Grumblings have started at the New York Post about the escalating maintenance costs ($500,000+ per acre) of the Highline. The newly opened stage 1 of the Highline project has become too successful with somewhere between 3-4 times as many visitors as expected and with more people comes more maintenance = higher costs. To cover the costs a new tax precinct has been approved by the City of New York where about 5000 property owners will pay a tax levy to assist with the maintenance costs of the Highline.
Many feel that the Highline has had a flow on effect for the surrounding properties bumping up the property values and patronage in surrounding businesses.
How will this effect the next stages of the project? Will there less planting and more paving? Will more commercial development occur on the structure to offset the cost of maintenance?
As landscape architects and designers we often have to weigh up the costs of maintenance, public vs private space, return on investment and aesthetics vs practicality. Lets hope the this issue does not effect the development or design of the next stages of Highline and that the masterplan design for the site is implemented without being watered-down or compromised.
Post by Damian Holmes in reply to the New York Post – SKY ‘HIGH’ COSTS TAX-SEEKING NEW PARK ALREADY NY’S PRICIEST VIA Curbed NY
Montgomery Advertiser reports
With help from Decatur’s Department of Parks and Recreation, the Friends of Delano Park are working to complete the third and final phase of the Playground and Garden for All Children project, the Tennessee River-themed River Wild garden.
“It’s going to be like walking through the Tennessee River valley,” said Anne Daigh, the landscape architect working on the project.
Read the full article at the SOURCE: Montgomery Advertiser – Alabama playground to incorporate Tennessee River heritage | montgomeryadvertiser.com |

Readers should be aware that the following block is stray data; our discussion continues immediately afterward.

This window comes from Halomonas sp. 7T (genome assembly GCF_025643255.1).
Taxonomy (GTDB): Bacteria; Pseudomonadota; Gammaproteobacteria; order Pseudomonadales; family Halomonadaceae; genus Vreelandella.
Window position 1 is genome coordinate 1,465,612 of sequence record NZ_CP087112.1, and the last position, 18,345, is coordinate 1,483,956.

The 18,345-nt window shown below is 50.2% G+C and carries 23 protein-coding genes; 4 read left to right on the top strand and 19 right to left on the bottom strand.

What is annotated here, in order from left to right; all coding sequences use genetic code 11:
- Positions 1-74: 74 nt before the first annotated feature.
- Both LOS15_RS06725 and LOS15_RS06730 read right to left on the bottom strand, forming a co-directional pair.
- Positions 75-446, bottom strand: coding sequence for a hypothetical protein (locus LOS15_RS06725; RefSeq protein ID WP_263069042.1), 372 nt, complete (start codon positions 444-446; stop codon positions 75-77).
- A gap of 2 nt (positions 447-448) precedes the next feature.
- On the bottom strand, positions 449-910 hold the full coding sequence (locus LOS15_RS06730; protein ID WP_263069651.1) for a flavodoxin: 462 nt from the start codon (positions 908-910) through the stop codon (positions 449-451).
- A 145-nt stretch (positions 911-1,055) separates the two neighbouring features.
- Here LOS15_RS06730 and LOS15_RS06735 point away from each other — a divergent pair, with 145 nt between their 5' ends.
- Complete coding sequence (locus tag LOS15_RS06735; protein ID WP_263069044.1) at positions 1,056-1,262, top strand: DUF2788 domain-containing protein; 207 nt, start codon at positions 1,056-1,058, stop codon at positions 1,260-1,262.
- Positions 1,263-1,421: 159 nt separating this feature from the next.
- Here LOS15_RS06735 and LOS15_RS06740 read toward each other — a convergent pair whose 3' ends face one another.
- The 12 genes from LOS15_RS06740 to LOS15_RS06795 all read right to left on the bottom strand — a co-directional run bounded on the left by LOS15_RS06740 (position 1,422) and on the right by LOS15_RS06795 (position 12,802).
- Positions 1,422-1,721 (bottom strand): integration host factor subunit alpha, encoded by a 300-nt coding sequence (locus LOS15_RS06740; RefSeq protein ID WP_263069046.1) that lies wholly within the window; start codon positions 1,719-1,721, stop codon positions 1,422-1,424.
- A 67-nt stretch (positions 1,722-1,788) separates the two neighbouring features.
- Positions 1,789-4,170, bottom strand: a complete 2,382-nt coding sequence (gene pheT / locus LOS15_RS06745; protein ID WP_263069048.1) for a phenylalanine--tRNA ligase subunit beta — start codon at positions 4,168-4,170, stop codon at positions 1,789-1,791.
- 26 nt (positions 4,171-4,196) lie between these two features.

Image SOURCE: Flickr – davidsilver
Students interested in pursuing a job in sustainability now can choose from a variety of “green” degree programs.
With an increased interest in the environment and growth in the “green collar” job sector, colleges and universities are beginning to incorporate sustainability into their programs………
Read the full article at the SOURCE: USATODAY.com – College students are flocking to sustainability degrees, careers
Just read Chris Grygiel of Seattlepi.com blog post about the new tree measure in Seattle that could grant developers exemption for retaining trees if the trees preclude or prohibit the development of the site. This new tree protection measure seems a ham-fisted attempt at protecting trees which are in current developments (houses, offices, etc) not future developments. I can understand the need for exemption, as cities like Seattle try to encourage development in the city to create denser (in-fill) developments on existing sites instead of allowing urban sprawl to continue unabated. However, exemptions should be given only where the tree is inspected and assessed by a qualified arborist that the tree is at the end of its life or of very poor form for it species. Developers should be encouraged wherever possible to retain all existing mature trees (including tree offsets/buffers) to maintain the green canopy of the city. The benefits of trees within a city are indisputable and the length of time it takes for new trees to mature on a development is decades.
Developers may find this stance very anti-development – however new development should occur within cities to provide denser housing, offices, and retail. This is where more flexibility in tree protection measures are needed. Flexibility would come in the form of clauses that grant exemptions if the developer can show that they are going to plant new trees or install a green roof that contributes the equivalent benefit as the tree to be removed. For a developer to provide the information for this type of exemption may increase the cost of developments as the developer will have to engage consultants to assess the green value of the new trees and green roof. However, the increased environmental cost of trees being removed may be far greater in the long term.
By Damian Holmes 3 August 2009